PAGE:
Since 2007, California has had a system penalizing and fining hospitals for preventable medical errors. Since the program’s inception, California has issued $17 million in fines – up to $125,000 per preventable mistake. The state has issued 354 administrative penalties to 192 of the state’s 495 hospitals. But has this program succeeded in reducing errors? According to the San Diego Union-Tribune, the answer is no.

The journalists analyzed a report produced by the California Data Fellowship, a program of the Center for Health Journalism at the University of Southern California Annenberg School for Communication and Journalism, and found that the medical error rates are higher than they were when the program began in 2007. Even after a significant improvement in medical error rates between 2014 and 2015, the number of errors is still greater than in 2007.

The California program tracks 27 significant patient harms, ranging from operating on the wrong part of the body to sexual assault on a patient. According to the report, the most frequent errors were stage 3 or 4 decubitis ulcers acquired after admission, foreign objects left in patients, and surgery on the wrong part of the body. Other common errors included death or serious disability due to medical error, death during or up to 24 hours after surgery, wrong surgical procedure performed on a patient, and deaths associated with falls.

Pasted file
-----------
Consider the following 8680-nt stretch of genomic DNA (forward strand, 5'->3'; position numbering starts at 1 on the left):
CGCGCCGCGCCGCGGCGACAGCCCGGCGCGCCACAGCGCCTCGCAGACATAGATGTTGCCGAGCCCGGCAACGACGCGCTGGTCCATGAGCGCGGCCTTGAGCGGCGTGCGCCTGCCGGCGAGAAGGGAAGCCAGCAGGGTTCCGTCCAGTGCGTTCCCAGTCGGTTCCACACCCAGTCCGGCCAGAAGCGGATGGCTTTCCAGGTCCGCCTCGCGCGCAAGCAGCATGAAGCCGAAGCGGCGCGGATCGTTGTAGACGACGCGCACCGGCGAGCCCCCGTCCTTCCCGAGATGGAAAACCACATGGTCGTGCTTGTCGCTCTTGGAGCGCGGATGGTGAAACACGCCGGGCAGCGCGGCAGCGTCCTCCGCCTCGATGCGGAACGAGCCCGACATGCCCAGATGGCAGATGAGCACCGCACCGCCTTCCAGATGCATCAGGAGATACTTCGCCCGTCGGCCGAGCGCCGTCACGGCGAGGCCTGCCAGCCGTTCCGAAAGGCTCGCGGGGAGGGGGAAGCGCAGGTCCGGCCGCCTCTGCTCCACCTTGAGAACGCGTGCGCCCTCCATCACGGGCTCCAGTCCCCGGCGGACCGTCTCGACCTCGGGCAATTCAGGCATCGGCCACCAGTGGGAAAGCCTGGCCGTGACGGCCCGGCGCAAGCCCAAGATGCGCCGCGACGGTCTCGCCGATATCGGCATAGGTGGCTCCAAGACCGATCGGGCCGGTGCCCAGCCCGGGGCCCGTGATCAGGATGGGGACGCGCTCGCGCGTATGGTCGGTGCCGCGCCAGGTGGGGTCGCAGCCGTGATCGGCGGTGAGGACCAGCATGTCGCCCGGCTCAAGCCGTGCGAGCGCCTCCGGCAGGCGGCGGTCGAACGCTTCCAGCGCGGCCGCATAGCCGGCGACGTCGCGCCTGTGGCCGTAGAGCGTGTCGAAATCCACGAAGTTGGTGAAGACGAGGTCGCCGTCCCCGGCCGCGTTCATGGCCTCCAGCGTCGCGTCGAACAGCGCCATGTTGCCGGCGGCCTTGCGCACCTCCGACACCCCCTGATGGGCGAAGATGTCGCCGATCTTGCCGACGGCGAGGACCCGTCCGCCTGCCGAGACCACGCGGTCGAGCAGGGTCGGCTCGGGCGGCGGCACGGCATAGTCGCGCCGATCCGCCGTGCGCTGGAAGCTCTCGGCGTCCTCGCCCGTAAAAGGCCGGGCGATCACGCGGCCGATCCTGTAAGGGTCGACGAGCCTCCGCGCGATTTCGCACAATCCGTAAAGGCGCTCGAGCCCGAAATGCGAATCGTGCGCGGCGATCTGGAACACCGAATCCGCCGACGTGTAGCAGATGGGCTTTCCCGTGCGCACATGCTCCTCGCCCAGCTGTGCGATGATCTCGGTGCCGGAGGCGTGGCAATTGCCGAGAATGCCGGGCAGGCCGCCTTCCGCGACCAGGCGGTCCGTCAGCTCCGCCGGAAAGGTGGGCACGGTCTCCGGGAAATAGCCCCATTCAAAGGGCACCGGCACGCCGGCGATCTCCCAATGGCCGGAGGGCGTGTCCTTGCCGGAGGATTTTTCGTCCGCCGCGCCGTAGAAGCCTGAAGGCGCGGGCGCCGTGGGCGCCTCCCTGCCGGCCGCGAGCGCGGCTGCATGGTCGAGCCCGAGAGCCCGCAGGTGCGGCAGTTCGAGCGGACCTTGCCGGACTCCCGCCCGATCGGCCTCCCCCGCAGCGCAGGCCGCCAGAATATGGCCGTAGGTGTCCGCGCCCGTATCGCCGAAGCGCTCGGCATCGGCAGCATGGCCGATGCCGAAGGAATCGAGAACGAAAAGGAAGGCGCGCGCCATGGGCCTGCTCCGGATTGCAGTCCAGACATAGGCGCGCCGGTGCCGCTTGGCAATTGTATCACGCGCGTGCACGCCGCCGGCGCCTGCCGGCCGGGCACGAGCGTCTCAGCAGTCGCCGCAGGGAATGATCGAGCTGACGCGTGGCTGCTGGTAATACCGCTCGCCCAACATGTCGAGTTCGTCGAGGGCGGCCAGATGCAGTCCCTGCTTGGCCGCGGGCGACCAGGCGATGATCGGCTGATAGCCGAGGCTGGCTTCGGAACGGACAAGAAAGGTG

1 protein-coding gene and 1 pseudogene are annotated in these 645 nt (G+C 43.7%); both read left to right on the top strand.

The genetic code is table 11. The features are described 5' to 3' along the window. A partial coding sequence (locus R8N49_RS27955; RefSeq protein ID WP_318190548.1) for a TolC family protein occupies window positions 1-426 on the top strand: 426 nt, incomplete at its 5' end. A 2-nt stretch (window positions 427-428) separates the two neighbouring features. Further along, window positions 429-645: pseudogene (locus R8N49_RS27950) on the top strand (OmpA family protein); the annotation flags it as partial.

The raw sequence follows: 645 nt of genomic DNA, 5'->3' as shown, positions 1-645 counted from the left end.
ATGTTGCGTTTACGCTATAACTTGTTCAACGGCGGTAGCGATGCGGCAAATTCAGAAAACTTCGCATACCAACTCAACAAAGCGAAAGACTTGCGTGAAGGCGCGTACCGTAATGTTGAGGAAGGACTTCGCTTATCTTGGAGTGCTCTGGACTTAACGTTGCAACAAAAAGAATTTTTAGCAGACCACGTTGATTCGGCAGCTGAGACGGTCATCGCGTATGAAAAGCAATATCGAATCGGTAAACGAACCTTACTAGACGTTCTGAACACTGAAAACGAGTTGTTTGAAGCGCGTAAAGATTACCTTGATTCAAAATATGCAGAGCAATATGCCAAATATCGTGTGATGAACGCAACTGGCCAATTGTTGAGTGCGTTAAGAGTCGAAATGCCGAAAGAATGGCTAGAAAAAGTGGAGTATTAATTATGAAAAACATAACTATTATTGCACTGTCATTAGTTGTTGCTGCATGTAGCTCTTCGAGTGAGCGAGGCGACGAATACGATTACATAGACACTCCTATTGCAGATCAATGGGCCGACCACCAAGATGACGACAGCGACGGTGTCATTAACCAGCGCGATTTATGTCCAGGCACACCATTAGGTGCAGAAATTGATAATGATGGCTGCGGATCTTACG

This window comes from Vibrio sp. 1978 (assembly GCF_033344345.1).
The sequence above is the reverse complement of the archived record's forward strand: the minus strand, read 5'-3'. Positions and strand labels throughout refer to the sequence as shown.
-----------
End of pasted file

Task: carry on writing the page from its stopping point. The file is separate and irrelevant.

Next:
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While the error rate has not been reduced in California, some experts argue that the penalty program encourages hospitals to be more conscious of preventing and reporting errors.